The larger bird with darker gray upperparts has a blunt bill that is proportionately large. Note how significant the bill shape and size is, as well as the shade of gray, when identifying these two. The black post-ocular smudge on the larger bird also hints at a hooded species. Its long pointed hand seems perfectly in line with Laughing Gull, and that's what it is indeed.

This 1st summer Bonaparte's and Laughing Gull are roughly a year old, and are assumed to be nonbreeders. Both birds are undergoing their 2nd prebasic molts Cape Cod, Massachusetts. July. 

01 August 2017

Monthly Notables July 2017

  • Iceland Gull (1st summer). Suffolk County, New York. 01 July 2017.
  • Glaucous-winged Gull (1st summer). Riverside County, California. 03 July 2017.
  • Black-headed Gull (1st summer). Wheatly, Ontario. 08 July 2017.
  • Laughing Gull (1st summer). Kiowa County, Colorado. 09 July 2017.
  • Black-legged Kittiwake (1st summer). Toronto, Ontario. 13 July 2017.
  • California Gull (3rd summer type). Sheboygan County, Wisconsin. 14 July 2017.
    • 2nd summer record for state.
  • Franklin's Gull (1st summer type). Essex County, Massachusetts. 20 July 2017.
  • Great Black-backed Gull (adult type). LaPorte County, Indiana. 20 July 2017.
  • Franklin's Gull (adult type). Eddy County, New Mexico. 23 July 2017.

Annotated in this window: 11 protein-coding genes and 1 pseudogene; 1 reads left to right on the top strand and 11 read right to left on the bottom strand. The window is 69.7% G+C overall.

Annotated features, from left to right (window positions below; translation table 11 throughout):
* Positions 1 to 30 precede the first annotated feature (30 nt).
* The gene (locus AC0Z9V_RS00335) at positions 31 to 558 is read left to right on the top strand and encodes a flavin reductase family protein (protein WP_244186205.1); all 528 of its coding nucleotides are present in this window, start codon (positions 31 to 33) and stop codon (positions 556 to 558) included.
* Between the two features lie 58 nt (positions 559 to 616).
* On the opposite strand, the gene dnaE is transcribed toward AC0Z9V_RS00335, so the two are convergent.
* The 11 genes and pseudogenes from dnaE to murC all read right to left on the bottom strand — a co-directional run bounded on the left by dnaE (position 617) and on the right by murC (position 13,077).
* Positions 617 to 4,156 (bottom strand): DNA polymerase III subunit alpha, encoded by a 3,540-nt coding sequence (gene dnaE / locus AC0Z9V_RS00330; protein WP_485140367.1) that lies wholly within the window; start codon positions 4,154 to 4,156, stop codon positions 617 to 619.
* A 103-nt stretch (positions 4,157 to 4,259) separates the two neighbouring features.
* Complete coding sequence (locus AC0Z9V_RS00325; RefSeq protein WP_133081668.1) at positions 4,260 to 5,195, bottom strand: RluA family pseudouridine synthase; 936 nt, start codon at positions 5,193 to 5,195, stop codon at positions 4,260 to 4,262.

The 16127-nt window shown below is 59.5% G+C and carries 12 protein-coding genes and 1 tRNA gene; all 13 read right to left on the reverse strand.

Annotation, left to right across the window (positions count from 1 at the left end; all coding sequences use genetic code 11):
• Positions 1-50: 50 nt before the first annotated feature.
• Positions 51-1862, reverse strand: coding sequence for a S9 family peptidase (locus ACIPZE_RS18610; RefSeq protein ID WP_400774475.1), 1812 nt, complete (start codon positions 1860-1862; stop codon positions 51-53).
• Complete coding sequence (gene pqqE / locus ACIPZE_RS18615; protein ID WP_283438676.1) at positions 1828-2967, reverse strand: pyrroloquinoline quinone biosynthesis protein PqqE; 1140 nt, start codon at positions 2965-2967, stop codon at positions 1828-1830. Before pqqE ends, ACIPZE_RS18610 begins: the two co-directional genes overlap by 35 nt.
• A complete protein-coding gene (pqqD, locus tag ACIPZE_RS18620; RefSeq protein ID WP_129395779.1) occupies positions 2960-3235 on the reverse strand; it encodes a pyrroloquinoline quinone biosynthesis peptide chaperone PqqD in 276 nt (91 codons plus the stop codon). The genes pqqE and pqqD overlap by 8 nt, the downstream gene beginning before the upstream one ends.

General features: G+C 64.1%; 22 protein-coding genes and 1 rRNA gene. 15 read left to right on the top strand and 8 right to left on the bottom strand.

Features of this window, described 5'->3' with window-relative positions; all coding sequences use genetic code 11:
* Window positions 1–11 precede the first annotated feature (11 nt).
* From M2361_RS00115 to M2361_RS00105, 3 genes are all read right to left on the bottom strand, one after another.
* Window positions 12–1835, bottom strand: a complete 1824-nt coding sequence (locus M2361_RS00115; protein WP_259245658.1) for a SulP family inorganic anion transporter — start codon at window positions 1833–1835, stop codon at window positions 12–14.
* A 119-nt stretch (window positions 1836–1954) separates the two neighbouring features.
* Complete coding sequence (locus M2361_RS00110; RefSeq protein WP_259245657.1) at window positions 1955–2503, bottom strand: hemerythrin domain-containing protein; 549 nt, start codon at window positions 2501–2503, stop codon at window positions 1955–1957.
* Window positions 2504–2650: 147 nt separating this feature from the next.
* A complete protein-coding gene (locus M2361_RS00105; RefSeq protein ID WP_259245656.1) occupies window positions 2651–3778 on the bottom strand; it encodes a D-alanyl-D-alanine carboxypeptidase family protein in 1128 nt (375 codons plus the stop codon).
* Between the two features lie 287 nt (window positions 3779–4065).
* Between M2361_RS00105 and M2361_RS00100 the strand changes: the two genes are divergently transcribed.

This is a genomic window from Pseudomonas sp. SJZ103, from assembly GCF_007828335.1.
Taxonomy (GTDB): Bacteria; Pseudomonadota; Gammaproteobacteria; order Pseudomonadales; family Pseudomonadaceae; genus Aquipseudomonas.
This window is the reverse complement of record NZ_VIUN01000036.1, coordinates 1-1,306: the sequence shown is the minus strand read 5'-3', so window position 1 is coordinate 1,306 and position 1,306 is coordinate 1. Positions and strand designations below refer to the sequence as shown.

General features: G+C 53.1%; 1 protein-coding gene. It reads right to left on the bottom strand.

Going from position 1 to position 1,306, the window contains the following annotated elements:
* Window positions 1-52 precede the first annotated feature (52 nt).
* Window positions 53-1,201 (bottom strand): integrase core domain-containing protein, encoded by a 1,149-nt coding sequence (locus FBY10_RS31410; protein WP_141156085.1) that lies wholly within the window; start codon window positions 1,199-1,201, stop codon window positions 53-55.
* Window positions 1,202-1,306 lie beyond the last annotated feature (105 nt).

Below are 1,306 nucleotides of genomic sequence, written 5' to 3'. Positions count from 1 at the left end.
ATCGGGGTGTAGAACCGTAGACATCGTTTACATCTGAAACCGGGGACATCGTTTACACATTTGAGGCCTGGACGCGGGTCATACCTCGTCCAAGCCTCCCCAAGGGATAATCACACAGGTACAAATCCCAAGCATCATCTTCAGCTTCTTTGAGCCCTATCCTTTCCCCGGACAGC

• Mew Gull (adult). Cascade County, Montana. 23 July 2017.
  • Ring-billed Gull (adult). Skagway-Hoonah-Angoon County, Alaska. 24 July 2017.
  • Laughing Gull (adult). Notre Dame Bay-Lewisporte County, Newfoundland. 27 July 2017.

1. A Great Lakes high count of 69 Lesser Black-backed Gulls was recorded in Sheboygan, Wisconsin on 14 July 2017. This site (North Point) has seen an increase in numbers of this species in the last 4 years, with mostly 1st and 2nd summer individuals present. This is a seasonal phenomenon brought on by a short bout of dying alewives near shore. No definitive adults present.
2. Multiple juvenile Heermann's Gulls were reported along the California coast this month with a high of 34 individuals in San Mateo County on 28 July 2017.

July 2017 Quiz

Age: The plain wing coverts, admixture of adult-like gray scapulars, single adult-like upper tertial and rounded primary tips all suggest a 2nd cycle type large gull.

Identification: The smudgy head, neck and breast appearance is reminiscent of Glaucous-winged Gull. The "muddy" plumage aspect to the upperparts is as if the bird was powdered with soot. Retaining a largely dark bill into 2nd cycle is also quite common for many Glaucous-wingeds. The only feature on this bird that raises some suspicion as to whether it may be a "pure" Glaucous-winged, is the paling iris. Most Glaucous-wingeds retain a dark eye, but some exceptional birds take on a pale eye (usually as they age, and not quite this young).

It helps to know that this bird was photographed in Grays Harbor, Washington. December. There is a large chance of some Western Gull genes at play, with a smaller chance of Herring Gull involvement. The very dark primaries may be viewed by some as a blocker for Glaucous-winged, but I don't see them as a problem for a bird with such closely matching tertials and greater coverts.

For what it's worth, here's what would be "safely" identified as a "classic" 2nd cycle Glaucous-winged. Seattle, Washington. January.

At any rate, we will settle for Glaucous-winged Gull for our July Quiz, with the unverifiable chance of some outside influence.